Michael Waltrip Racing is fresh off a spate of recent wins and its best season since its 2007 inception as a NASCAR racing team. Along with rising stars Clint Bowyer and Martin Truex Jr., who helped earn the team its first two Chase for the Sprint Cup berths, Michael Waltrip Racing is crediting changes to its aerodynamics design process as a key to its new competitive edge.
Likening the cutthroat competition of NASCAR to a “arms race,” MWR aerodynamics manager Andy Hogg told us testing through digital simulation better prepares his team for battle. “Speed is crucial and not just on the track,” he said in an interview. “Design speed is a critical measure of our success.”
MWR’s traditional aerodynamics design processes were not that nimble, according to Hogg. The organization is tasked with making 35 cars a year to compete and it’s always relied heavily on wind tunnel testing to explore different design ideas for modifying the standard NASCAR design to get a leg up on the competition.
The problem with that approach was that the team was limited in terms of how many ideas it could try out in the wind tunnel, and it was really a matter of guesswork as to which ones had the best potential, Hogg said. “Without CFD, we didn’t really understand the flow characteristics of the car so it was hard to make changes that worked,” he said. “It was more of a guess and check.”
Today, while it doesn’t use the wind tunnel any less (MWR tests about 30 design changes per month in a wind tunnel), it does employ the technology differently — specifically, in a more intelligent fashion. Leveraging cd-Adapco’s Star-CCM+ Computational Fluid Dynamics (CFD) software, MWR engineers now run all possible ideas through digital simulation to prove out their viability before hitting the wind tunnel with a select few for validation.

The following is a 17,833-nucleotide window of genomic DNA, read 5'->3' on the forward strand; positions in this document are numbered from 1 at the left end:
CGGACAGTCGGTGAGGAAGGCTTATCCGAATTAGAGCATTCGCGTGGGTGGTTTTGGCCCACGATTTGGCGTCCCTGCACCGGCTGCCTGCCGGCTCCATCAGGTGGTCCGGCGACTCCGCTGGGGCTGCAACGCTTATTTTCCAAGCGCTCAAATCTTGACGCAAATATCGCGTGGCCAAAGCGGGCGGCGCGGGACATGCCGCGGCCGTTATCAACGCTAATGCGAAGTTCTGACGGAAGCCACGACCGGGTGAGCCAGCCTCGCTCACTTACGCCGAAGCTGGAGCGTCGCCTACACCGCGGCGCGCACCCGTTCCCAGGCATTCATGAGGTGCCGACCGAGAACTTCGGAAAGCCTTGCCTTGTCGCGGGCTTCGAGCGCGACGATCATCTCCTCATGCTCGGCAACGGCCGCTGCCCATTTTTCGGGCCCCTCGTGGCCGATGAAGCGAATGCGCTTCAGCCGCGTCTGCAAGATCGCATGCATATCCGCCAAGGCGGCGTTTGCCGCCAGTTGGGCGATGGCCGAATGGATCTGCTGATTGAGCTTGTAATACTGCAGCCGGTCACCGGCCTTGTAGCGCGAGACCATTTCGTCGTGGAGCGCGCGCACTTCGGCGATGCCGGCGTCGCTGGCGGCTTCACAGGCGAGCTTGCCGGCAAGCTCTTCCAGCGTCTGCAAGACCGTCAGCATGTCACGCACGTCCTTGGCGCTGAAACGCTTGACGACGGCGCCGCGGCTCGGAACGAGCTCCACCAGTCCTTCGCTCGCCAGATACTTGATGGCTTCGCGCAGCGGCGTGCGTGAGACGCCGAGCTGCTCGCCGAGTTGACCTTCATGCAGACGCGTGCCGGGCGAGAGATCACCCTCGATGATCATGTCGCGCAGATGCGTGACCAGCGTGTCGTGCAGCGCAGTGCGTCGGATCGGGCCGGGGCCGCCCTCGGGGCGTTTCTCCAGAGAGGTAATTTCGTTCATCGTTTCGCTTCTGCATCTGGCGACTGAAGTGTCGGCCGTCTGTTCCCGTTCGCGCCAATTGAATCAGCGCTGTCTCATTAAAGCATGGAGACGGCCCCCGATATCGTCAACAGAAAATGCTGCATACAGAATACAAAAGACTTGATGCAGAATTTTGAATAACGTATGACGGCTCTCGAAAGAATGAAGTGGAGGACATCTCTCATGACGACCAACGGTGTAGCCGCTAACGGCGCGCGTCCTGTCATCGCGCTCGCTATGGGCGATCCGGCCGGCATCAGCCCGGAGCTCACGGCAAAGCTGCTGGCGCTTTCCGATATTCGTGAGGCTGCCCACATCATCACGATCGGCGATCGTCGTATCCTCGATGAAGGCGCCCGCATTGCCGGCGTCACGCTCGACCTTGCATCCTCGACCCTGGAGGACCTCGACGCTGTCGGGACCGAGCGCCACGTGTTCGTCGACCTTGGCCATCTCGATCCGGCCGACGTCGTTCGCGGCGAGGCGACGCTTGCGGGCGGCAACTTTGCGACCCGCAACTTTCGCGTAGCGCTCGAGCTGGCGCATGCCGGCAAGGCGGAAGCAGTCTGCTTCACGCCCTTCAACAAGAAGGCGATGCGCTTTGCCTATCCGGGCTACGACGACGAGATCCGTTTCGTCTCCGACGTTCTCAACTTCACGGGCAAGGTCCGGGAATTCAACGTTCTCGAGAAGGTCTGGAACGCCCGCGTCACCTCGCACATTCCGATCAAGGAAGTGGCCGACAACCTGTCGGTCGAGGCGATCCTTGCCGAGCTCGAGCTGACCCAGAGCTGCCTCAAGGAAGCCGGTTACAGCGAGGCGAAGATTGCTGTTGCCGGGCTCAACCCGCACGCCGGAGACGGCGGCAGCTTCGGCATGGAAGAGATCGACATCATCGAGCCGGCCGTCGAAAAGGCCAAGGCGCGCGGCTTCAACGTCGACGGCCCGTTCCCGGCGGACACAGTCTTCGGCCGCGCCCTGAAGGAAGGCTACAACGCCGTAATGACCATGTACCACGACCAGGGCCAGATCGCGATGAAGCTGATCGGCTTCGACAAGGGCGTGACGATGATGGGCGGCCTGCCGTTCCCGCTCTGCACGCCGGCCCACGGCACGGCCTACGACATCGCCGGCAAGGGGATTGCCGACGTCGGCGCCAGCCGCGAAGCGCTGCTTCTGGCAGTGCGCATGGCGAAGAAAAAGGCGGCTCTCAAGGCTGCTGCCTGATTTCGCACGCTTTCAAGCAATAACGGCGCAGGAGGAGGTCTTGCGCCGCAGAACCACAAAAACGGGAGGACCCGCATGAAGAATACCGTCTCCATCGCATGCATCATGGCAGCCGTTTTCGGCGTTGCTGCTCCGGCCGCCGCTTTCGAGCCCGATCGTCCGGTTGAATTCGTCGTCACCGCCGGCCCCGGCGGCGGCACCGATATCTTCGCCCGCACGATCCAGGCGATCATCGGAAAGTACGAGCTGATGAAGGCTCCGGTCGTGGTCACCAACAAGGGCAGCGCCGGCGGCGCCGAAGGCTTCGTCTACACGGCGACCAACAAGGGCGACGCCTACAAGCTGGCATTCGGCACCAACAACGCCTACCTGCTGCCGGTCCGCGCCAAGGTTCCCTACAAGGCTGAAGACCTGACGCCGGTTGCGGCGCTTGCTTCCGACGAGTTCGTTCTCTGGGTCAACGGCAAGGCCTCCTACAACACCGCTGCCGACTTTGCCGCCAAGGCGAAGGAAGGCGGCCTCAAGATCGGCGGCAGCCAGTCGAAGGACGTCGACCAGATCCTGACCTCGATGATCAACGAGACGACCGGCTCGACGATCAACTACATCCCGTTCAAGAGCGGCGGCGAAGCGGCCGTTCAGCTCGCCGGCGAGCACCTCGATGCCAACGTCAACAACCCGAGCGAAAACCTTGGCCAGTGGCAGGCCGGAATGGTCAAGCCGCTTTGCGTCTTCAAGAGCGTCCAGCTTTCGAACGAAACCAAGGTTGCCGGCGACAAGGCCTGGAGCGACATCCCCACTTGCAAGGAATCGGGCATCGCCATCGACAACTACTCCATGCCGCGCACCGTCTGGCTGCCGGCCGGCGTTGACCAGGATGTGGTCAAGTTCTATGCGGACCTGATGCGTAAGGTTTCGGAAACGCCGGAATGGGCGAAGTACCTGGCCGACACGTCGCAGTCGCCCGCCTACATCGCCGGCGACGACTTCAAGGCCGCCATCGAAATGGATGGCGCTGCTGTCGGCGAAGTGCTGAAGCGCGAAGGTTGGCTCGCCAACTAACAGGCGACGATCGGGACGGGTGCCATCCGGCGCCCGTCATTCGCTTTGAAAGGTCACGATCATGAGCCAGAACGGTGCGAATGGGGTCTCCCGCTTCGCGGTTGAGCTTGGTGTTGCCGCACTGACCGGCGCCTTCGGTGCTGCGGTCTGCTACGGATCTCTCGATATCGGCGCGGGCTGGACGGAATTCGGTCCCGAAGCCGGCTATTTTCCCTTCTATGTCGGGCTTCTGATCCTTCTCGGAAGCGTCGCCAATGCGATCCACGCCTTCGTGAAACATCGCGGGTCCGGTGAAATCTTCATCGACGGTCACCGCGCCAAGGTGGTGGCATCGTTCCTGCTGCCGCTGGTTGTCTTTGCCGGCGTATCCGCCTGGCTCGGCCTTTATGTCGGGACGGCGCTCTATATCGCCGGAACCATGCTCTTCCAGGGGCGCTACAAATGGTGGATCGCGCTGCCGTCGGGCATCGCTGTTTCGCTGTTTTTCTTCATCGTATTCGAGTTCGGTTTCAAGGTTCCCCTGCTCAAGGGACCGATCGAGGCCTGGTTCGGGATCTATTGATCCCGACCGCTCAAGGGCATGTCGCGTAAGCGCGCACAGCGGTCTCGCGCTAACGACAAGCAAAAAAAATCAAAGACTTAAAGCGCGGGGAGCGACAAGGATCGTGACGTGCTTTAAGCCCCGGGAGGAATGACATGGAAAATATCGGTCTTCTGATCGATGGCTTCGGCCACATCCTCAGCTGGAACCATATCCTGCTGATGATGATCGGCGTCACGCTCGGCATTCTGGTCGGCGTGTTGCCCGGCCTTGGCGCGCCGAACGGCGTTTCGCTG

Before, we had more ideas than we could test, but we would just guess at the ones with the most potential. Today, we might run through 60 ideas a month in simulation and pick the best 30 from CFD. It gives us a much better shot of them working out in the wind tunnel.
While the NASCAR teams work off a standard design, Hogg said there’s a huge amount of tweaking and refining of parts and small improvements every week to get that tiny leg up on the competition. “People don’t realize how much innovation and rate of improvement determines a team’s success during the season,” he said.
Having the flexibility to fully explore a range of possible design options in the digital world is critical for a team that is a relative newcomer in the competitive and well-established world of NASCAR. Moving forward, Hogg expects to take advantage of cd-Adapco’s cloud-based simulation capabilities, especially when the new car body design for next year is announced in the next couple of weeks. Cd-Adapco’s Power-on-Demand offering lets customers run Star-CCM+ in a cloud-based session using on-demand cloud computing services like Amazon EC2. Running CFD simulation in the cloud will allow a bunch of design work to be done in parallel, Hogg said, which is critical to achieving that edge right out of the gate:
We already have time on [cd-Adapco’s] cloud offering on hold, and as soon as we get the go-ahead that this is the package, we’re going to swamp the cloud with simulations — way more than we could ever do on our own hardware. That gives a short-term burst (for simulation), which we couldn’t afford to maintain all year round.